Crass commercials on TV? Not in Kim Jong-il's North Korea.

North Korea's Kim Jong-il was reportedly "enraged" by TV commercials for beer, quail, and ginseng that he thought echoed China's early moves toward market reforms.

SEOULNorth Korea’s leader Kim Jong-il reportedly has a new target: crass commercialism on the government’s central TV network.

Mr. Kim “was enraged,” according to a source quoted by South Korea’s Yonhap TV network, when he saw the North's network broadcasting commercials for state enterprises – and wanted to know where they came from.

Kim said he believed the commercials “were the prototype of China’s early reforms,” said the source, and feared they might lead to Chinese-style capitalism. His remarks seemed to indicate his deep suspicion of the type of reforms carried out by China in recent years as the Communist giant shifts toward capitalism.

Among the commercials that reportedly upset the North Korean leader was one for a beer with the brand name of Taedonggang, meaning the Taedong River, which runs through the North Korean capital of Pyongyang. Appropriately, the commercials featured frothy mugs of the brew, hailed as “the Pride of Pyongyang."

The mugs were in the hands of attractive women, but it seems unlikely Kim found their presence an affront to taste. They were dressed in traditional Korean Hanbok garb, a conservative national dress style often worn by North Korean women.

Rather, the commercials, including others for state-produced quail and ginseng roots – the latter a Korean delicacy that’s said to have aphrodisiac qualities – were believed to represent the insidious influence of foreign capitalism.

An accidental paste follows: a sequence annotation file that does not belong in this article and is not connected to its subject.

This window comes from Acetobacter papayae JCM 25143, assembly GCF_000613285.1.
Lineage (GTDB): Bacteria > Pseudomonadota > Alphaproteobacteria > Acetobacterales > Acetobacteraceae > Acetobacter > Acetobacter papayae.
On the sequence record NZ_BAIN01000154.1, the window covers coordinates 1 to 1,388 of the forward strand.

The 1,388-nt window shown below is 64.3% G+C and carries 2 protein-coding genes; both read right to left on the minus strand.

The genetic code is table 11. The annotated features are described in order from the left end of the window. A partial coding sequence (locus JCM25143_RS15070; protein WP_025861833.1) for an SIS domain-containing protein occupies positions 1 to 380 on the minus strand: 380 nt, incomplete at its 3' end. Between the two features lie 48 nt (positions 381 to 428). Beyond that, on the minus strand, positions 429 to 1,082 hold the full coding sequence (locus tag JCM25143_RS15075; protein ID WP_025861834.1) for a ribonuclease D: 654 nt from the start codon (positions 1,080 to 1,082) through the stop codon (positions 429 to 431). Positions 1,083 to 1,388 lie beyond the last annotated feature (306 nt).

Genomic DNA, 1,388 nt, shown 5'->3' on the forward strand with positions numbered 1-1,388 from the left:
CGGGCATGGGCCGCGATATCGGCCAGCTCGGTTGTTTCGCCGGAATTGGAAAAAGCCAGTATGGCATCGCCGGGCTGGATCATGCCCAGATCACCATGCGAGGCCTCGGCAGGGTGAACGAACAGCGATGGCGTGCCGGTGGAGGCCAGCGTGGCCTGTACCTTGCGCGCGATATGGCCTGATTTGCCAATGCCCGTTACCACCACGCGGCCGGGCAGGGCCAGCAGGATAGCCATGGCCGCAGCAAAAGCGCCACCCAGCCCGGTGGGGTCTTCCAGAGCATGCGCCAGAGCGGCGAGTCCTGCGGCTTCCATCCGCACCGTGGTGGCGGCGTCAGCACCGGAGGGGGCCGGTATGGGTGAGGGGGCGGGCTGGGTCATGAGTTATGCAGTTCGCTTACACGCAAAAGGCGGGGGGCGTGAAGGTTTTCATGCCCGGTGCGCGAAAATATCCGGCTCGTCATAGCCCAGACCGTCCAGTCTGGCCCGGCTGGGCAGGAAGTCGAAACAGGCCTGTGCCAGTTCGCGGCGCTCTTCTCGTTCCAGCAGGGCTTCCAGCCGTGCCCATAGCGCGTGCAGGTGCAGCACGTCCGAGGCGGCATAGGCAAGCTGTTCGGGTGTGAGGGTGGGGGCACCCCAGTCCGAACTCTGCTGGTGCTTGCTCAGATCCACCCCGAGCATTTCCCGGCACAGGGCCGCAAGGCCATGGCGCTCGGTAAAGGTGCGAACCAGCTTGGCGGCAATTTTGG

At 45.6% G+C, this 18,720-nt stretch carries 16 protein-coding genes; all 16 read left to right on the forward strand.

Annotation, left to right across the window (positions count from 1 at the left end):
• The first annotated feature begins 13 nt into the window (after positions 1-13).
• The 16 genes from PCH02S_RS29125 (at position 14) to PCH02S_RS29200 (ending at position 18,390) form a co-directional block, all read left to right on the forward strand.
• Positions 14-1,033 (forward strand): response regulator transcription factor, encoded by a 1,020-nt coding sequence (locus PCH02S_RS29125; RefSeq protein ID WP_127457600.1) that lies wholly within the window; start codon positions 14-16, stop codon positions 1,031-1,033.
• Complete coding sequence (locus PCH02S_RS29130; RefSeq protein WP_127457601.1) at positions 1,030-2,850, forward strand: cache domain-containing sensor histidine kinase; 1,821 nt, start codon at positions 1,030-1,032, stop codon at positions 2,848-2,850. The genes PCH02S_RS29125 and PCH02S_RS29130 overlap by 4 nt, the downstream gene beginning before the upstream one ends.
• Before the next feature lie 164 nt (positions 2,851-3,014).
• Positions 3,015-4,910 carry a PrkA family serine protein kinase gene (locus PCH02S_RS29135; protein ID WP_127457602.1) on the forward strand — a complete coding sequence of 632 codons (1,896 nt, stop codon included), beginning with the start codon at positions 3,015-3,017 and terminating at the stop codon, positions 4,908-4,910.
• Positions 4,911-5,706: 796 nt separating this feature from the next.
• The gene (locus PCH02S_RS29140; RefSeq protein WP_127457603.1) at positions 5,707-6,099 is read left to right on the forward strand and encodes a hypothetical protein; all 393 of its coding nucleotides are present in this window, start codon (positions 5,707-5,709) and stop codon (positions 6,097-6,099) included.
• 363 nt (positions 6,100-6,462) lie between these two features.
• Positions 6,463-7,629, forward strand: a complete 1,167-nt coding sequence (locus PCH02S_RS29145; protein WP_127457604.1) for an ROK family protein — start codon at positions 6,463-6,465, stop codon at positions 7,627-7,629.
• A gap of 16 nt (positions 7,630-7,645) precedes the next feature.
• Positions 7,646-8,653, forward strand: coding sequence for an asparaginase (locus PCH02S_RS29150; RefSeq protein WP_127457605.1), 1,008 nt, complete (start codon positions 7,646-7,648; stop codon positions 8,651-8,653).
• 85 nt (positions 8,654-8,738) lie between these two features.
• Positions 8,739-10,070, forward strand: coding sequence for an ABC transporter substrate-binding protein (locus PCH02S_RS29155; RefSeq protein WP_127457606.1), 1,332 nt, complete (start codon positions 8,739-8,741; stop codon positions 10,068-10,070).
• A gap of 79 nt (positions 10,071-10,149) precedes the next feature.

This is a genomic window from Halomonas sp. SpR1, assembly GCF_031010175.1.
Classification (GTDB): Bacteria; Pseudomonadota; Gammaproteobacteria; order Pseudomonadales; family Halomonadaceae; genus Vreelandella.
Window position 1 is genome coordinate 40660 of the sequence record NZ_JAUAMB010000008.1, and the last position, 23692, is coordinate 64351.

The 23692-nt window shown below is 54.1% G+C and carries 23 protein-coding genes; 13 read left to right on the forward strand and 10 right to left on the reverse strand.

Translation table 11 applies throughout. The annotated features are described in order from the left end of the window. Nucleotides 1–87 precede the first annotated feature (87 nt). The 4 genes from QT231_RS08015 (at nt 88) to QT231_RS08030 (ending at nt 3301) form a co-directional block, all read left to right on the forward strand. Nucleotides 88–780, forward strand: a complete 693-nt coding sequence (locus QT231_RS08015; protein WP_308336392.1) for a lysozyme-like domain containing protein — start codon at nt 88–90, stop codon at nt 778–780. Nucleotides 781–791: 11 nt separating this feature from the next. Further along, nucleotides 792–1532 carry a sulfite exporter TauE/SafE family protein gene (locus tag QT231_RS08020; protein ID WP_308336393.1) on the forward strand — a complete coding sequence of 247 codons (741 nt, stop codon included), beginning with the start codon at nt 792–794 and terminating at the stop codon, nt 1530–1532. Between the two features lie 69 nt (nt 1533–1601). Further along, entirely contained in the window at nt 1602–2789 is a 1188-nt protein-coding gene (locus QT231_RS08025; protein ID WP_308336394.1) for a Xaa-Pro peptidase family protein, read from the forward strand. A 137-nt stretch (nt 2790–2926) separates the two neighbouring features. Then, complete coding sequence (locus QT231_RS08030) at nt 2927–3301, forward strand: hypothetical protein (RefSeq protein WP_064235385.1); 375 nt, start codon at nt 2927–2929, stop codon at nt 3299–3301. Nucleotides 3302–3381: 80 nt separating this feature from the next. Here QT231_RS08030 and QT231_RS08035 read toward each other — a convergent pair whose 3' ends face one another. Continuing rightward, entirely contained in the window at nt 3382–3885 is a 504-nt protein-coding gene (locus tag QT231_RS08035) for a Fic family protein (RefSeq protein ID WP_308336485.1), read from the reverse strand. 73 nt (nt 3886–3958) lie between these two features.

Kim was incensed enough, it was reported, to have fired Cha Sung-su, the director of the central TV network.

Mr. Cha had been one of Kim’s top aides – and was on occasion photographed accompanying Kim around the country since Kim reportedly suffered a stroke more than a year ago.

Kim has been photographed on frequent visits outside Pyongyang and also has received foreign visitors, including Bill Clinton in early August and China’s Prime Minister Wen Jiabao early last month. Some analysts, however, have suspected that doubles may have been standing in for him on some of his travels.

Kim’s unhappiness on seeing the commercials dramatized his ambivalence about reforms as pushed by China, most recently during Mr. Wen’s visit. North Korea has alternately tolerated free markets around the country and then moved to shut them down or severely limit their activities.

According to Yonhap, Cha may have believed the commercials would be one way not only to attract business to state companies but also to fulfill Kim’s call for “more diverse and interesting programs.” Cha had been director of the central TV network for more than 40 years and also was known as a poet.

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